Due to the attachment to the home, it can represent an extension of an individual’s identity, thus “home” can be more than just a place of residence. As people age, the “home” becomes a reminder of multiple experiences that was shared with friends and family. “Aging in place” is referred to a physical location and the right “fit” between the environment and individuals physical and psychological abilities. (3) Helping a loved one make a choice between staying at home or move to an assisted living community can be emotional and stressful. Below is some questions that should be considered if you or a loved one are looking to "age in place".
Physical health changes:
You or a loved one need to keep in mind that as our body diminishes and emergency care is required, would there be someone nearby to help? Some people have relocation to continuing care retirement communities to help with emergency support if family members are not available all the time, which helps one to live independently now and offers increasing levels of support when needed.
Mental Health Changes:
Forgetting simple tasks like bathing regularly, not getting out of bed, and repeating conversations could have a factor in choosing to age in place or move to an assisted living community. Although, people have increased their length of stay in the home by bringing in a home health care worker. However if mental health continues to decrease more supervision could be needed and an assisted living community could help provide the security and peace of mind that your or your loved one is being taken care of.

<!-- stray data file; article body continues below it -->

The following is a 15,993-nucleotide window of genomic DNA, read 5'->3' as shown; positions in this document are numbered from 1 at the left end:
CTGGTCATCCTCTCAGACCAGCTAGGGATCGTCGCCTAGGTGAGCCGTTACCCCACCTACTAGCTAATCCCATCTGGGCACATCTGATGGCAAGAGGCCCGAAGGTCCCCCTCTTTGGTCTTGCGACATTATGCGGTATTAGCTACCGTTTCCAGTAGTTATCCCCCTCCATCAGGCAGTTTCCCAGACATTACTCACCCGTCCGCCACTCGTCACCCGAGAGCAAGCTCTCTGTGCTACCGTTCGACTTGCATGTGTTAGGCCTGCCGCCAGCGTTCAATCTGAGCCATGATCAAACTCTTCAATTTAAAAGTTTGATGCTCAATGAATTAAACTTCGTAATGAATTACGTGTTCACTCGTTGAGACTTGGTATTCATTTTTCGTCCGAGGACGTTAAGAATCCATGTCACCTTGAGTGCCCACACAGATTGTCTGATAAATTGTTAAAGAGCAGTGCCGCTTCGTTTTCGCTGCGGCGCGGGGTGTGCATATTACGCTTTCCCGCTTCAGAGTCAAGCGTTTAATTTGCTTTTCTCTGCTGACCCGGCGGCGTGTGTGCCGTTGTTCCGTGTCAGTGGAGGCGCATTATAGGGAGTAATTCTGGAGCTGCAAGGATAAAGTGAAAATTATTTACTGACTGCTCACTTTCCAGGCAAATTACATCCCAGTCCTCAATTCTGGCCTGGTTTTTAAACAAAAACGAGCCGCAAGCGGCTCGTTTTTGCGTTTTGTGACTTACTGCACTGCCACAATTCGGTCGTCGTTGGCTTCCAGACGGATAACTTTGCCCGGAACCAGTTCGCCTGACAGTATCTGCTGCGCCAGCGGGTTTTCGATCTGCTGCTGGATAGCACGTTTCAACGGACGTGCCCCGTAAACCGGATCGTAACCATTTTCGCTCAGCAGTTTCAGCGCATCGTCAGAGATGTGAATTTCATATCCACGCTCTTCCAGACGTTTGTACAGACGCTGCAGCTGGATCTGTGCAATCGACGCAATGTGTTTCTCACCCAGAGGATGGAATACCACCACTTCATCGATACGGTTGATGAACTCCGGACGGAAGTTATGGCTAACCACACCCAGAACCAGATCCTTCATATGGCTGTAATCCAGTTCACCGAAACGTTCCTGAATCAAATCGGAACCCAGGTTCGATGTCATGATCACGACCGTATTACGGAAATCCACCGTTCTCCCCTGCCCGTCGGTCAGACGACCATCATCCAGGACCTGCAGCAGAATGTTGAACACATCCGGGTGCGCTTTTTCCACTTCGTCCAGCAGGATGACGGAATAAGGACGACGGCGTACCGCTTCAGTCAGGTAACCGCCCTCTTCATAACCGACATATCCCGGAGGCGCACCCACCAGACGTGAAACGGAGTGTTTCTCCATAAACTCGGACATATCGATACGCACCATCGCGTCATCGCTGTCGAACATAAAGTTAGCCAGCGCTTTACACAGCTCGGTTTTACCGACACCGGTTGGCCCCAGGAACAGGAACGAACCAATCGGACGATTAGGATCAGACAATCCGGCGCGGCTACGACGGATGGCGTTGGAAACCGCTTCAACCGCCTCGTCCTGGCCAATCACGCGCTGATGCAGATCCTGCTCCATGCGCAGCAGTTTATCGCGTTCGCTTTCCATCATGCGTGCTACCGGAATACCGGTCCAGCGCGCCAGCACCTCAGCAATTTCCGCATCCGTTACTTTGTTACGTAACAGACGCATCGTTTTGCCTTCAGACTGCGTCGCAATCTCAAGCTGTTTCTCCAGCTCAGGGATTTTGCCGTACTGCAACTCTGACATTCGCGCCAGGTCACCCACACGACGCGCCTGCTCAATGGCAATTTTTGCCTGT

Everyday Tasks & Home Maintenance:
Considering aging in place you or a loved one must also consider everyday tasks and home maintenance. Would you or a loved one be able to accomplish everyday tasks such as washing dishes, laundry, and vacuuming the floors? Would you or your loved ones be able to take care of their personal hygiene tasks such as bathing? Is there a family member that would be able to help you or your loved ones with these tasks?
Security & Home Modifications
Before making a decision home modifications and security need to be looked considered. Will it be a big expense to modify the home with grab bars, and adequate safeguards to prevent falling in the home? Security systems are not foolproof, response times can be slow, and some homes can lack the adequate safeguards. An assisted living community is built with the aging population in mind by being equipped with emergency call buttons, round-the-clock-security staffs that monitored the grounds and entrances.
Social Life & Companionship
Living at home could cause you or a loved one to become isolated while retirement communities offer an option to build new relationships and participate in planned activities. You or a loved one are able to stay active and to build memories on new experiences.
Would you or a loved one be able to drive? Would you need to rely on family for transportation? Most assisted living facilities, provide regular transportation to shopping malls, grocery stores, and doctors office.
Meals and Nutrition
Would you or a loved one be able to cook regular meals? By not cooking regular meals, could lead to poor nutrition, which could lead to illness. Retirement community offers meal plans and the opportunity to socialize with other retirees.
Planning on aging in place provides people with the independence of staying home at home. According to AARP, 87 percent of adults age 65+ want to stay in their current home and community as they age. Among people age 50 to 64, 71 percent of people want to age in place. The challenge is how will the assisted living communities, provide adults with the independence they want from "aging in place" but with benefits of staying in a facility.